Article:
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Update: In what many are calling a win for unions nationwide, the Supreme Court announced a deadlock 4-4 decision in the Friedrichs v. California Teachers Association case on March 29. Justice Antonin Scalia’s death was likely a key factor in the deadlock, as many expected that he would have decided against the compulsory collection of dues the California Teachers Union was arguing for. Instead, the finding of the U.S. Court of Appeals for the 9th Circuit for the teachers’ union will stand. Our January story on the hearing (below) details the arguments in the case.
A Supreme Court case argued Monday could significantly weaken government unions across the country. If the justices rule in favor of the plaintiffs in Friedrichs v. California Teachers Association, every state in the country will essentially become a “right-to-work” state, where employees who choose not to belong to a public union won’t have to give it fees of any kind.
California is one of the 25 states that collects fees from nonunion members. Known as an “agency shop” system, in these states individual employees decide whether to be a part of the union, but if they choose not to become a member, they still must pay the portion of dues that goes to collective bargaining because they are still covered by that contract.
Data from the Union Membership and Coverage Database. Wisconsin is included with right-to-work states because all but its fire and police unions operate in this system.
In a case spearheaded by the conservative Center for Individual Rights, which has also sought twice to overturn the Affordable Care Act at the Supreme Court, Rebecca Friedrichs and nine other California teachers sued the California Teachers Association. They claim giving the union any money violates their right to free speech.
Unions fear that losing the case could reduce their rolls and their budgets and ultimately limit their influence, but Justice Antonin Scalia, the likely swing vote in the case, seemed unconvinced that outlawing agency fees would lead to their demise.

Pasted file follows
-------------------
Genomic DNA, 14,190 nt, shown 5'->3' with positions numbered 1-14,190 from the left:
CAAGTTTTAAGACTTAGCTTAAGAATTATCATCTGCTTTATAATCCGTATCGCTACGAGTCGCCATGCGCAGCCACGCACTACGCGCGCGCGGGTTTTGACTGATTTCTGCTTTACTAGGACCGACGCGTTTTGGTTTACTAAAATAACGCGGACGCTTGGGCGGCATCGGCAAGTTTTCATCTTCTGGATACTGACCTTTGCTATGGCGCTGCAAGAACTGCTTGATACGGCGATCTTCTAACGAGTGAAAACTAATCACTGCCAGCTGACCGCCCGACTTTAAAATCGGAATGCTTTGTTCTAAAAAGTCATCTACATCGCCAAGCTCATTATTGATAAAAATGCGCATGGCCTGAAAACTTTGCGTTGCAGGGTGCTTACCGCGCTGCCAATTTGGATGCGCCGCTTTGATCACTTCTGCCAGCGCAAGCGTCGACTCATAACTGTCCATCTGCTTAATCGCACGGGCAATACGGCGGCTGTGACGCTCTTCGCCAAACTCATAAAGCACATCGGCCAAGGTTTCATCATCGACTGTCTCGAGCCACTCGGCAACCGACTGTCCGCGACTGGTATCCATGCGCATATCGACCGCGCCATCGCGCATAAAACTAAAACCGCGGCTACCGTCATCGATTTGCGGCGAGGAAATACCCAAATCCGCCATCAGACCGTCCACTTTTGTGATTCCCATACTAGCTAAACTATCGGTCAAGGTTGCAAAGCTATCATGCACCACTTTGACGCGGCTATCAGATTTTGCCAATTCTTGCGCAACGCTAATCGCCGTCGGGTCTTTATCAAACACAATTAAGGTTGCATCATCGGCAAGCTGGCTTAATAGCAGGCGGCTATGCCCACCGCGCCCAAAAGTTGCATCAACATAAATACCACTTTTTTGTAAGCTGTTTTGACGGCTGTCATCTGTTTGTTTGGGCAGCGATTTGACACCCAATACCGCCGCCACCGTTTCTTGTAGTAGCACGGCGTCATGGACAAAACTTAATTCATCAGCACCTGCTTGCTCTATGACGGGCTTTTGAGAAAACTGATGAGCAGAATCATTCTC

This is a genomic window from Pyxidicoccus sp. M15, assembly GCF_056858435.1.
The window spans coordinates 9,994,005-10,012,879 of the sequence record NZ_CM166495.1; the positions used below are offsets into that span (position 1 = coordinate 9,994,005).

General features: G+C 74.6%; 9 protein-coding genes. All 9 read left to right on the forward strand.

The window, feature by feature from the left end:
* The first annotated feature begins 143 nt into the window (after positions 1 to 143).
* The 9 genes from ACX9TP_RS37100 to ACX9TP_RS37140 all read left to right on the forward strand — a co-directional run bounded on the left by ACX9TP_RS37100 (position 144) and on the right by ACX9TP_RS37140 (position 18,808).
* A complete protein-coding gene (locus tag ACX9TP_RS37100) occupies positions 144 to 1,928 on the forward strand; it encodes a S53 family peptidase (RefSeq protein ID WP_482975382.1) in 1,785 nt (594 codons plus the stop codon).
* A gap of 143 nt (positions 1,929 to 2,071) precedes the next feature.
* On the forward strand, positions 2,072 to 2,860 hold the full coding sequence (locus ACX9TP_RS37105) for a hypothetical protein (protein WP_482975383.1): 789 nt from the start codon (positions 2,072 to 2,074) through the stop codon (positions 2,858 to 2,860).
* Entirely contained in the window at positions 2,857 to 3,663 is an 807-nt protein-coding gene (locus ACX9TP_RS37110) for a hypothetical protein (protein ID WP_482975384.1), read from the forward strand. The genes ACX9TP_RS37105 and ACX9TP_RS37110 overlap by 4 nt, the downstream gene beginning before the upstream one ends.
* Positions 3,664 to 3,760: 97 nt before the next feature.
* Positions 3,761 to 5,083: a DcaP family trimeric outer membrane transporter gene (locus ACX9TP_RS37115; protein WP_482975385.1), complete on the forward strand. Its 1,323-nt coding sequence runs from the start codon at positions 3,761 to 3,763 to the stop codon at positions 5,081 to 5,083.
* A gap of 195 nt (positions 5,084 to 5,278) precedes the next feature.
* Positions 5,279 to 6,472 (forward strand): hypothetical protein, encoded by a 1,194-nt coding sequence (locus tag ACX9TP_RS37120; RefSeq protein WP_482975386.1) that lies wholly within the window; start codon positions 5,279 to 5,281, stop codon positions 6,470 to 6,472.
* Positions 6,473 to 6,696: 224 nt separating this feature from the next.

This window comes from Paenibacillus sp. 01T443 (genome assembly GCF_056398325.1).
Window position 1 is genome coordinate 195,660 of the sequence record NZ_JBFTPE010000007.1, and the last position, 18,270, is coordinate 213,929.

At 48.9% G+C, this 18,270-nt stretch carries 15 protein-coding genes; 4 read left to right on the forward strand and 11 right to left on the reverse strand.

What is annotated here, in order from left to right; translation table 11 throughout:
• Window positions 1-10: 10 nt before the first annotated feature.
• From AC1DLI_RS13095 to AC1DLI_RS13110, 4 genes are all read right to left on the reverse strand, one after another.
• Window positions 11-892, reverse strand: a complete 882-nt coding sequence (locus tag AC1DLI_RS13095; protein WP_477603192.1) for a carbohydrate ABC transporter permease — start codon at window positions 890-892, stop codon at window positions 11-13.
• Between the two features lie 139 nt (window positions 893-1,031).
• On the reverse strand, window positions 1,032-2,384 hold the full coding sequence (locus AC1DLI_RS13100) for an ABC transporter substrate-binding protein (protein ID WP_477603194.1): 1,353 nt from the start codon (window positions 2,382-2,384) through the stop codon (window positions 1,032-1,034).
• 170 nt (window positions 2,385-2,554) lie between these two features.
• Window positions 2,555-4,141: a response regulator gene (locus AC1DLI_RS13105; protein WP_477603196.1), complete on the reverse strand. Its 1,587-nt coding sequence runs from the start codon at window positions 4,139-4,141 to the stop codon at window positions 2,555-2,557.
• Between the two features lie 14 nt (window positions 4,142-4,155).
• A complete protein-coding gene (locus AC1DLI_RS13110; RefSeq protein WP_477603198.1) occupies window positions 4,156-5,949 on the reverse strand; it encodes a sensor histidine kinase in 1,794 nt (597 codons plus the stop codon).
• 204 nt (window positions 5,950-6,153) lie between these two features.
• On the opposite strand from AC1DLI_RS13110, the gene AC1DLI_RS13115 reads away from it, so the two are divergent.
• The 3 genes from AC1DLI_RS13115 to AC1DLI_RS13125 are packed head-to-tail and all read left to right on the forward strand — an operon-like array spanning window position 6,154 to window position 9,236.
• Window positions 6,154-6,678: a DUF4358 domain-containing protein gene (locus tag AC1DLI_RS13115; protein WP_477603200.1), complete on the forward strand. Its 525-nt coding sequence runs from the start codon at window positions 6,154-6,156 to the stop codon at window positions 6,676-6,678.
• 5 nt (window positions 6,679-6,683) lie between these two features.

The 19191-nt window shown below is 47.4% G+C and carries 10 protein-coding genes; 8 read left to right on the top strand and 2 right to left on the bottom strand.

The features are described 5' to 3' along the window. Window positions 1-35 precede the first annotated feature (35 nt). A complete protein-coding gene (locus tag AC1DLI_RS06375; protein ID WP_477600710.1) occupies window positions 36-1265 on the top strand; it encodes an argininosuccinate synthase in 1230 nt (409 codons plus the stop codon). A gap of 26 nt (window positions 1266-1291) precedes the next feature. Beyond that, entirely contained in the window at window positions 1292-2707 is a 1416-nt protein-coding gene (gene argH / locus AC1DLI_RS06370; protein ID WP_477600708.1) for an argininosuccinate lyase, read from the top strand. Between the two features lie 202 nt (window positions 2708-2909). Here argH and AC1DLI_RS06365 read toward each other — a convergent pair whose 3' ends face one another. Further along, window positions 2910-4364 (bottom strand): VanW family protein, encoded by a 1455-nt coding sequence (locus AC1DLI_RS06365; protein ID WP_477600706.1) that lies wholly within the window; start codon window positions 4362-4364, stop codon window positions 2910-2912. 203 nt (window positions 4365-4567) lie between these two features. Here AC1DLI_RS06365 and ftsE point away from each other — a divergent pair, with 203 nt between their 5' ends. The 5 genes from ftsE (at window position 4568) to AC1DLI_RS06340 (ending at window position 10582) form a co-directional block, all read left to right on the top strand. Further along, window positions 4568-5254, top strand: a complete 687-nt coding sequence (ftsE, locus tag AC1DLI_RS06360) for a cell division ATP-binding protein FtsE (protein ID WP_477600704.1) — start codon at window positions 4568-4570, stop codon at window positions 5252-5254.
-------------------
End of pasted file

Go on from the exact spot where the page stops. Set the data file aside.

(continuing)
“Why do you think the union would not survive without these fees charged?” Scalia asked a lawyer for the defendants, noting that federal unions do not charge agency fees. “You’re the one that’s saying we need to do this because otherwise it won’t survive. It seems to me the burden is on you to suggest why that’s so.”
In a 1991 case, Scalia, usually a firm member of the conservative wing of the court, argued in defense of unions and the system of fees for nonmembers, writing that free ridership “would not be incidental but calculated, not imposed by circumstances but mandated by government decree.”
The so-called “free rider problem” which is the argument that individual workers have little incentive to join a union and pay dues if they know they’ll be covered by the contract the union negotiates regardless, was only briefly discussed during arguments. Instead justices focused on issues like precedent and the difference between public and private employers.
On this later point, Scalia suggested there should be a distinction. “It is not the same thing as a private employer, that what is bargained for is, in all cases, a matter of public interest,” he said. “That changes the situation in a way that may require a change of the rule.”
The court’s more liberal justices argued against striking down the agency shop system because it would overturn the 1977 decision of Abood v. Detroit Board of Education.
“If, of course, we can overrule a compromise that was worked out over 40 years and has lasted reasonably well — not perfectly. I guess people could overrule our decisions just as easily,” Justice Stephen Breyer said. “What happens to the country thinking of us as a kind of stability in a world that is tough because it changes a lot.”